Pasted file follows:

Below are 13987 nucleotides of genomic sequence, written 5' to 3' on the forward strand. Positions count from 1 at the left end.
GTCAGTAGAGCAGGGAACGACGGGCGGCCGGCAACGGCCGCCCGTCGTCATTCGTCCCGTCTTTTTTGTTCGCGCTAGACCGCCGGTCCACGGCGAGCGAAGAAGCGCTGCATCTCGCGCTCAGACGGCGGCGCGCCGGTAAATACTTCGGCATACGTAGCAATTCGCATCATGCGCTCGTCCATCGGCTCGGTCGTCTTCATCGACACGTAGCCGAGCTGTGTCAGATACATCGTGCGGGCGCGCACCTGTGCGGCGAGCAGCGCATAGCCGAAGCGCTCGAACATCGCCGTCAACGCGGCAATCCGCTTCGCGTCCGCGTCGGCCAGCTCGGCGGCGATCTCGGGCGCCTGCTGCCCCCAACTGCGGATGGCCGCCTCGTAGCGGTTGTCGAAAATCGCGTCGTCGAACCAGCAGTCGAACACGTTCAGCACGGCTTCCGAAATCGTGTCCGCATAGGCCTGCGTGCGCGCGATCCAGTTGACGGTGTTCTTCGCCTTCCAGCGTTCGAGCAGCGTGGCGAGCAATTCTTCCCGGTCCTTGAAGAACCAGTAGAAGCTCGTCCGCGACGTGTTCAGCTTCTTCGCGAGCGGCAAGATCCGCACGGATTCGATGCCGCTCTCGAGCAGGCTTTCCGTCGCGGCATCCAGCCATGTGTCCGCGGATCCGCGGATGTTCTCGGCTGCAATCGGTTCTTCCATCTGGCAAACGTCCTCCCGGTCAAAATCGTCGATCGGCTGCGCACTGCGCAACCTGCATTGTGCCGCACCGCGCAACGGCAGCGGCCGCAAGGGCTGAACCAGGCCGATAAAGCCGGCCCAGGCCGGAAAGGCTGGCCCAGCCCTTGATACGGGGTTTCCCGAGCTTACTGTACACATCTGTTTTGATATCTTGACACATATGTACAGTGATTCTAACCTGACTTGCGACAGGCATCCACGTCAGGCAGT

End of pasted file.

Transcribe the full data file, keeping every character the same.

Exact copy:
Below are 13987 nucleotides of genomic sequence, written 5' to 3' on the forward strand. Positions count from 1 at the left end.
GTCAGTAGAGCAGGGAACGACGGGCGGCCGGCAACGGCCGCCCGTCGTCATTCGTCCCGTCTTTTTTGTTCGCGCTAGACCGCCGGTCCACGGCGAGCGAAGAAGCGCTGCATCTCGCGCTCAGACGGCGGCGCGCCGGTAAATACTTCGGCATACGTAGCAATTCGCATCATGCGCTCGTCCATCGGCTCGGTCGTCTTCATCGACACGTAGCCGAGCTGTGTCAGATACATCGTGCGGGCGCGCACCTGTGCGGCGAGCAGCGCATAGCCGAAGCGCTCGAACATCGCCGTCAACGCGGCAATCCGCTTCGCGTCCGCGTCGGCCAGCTCGGCGGCGATCTCGGGCGCCTGCTGCCCCCAACTGCGGATGGCCGCCTCGTAGCGGTTGTCGAAAATCGCGTCGTCGAACCAGCAGTCGAACACGTTCAGCACGGCTTCCGAAATCGTGTCCGCATAGGCCTGCGTGCGCGCGATCCAGTTGACGGTGTTCTTCGCCTTCCAGCGTTCGAGCAGCGTGGCGAGCAATTCTTCCCGGTCCTTGAAGAACCAGTAGAAGCTCGTCCGCGACGTGTTCAGCTTCTTCGCGAGCGGCAAGATCCGCACGGATTCGATGCCGCTCTCGAGCAGGCTTTCCGTCGCGGCATCCAGCCATGTGTCCGCGGATCCGCGGATGTTCTCGGCTGCAATCGGTTCTTCCATCTGGCAAACGTCCTCCCGGTCAAAATCGTCGATCGGCTGCGCACTGCGCAACCTGCATTGTGCCGCACCGCGCAACGGCAGCGGCCGCAAGGGCTGAACCAGGCCGATAAAGCCGGCCCAGGCCGGAAAGGCTGGCCCAGCCCTTGATACGGGGTTTCCCGAGCTTACTGTACACATCTGTTTTGATATCTTGACACATATGTACAGTGATTCTAACCTGACTTGCGACAGGCATCCACGTCAGGCAGT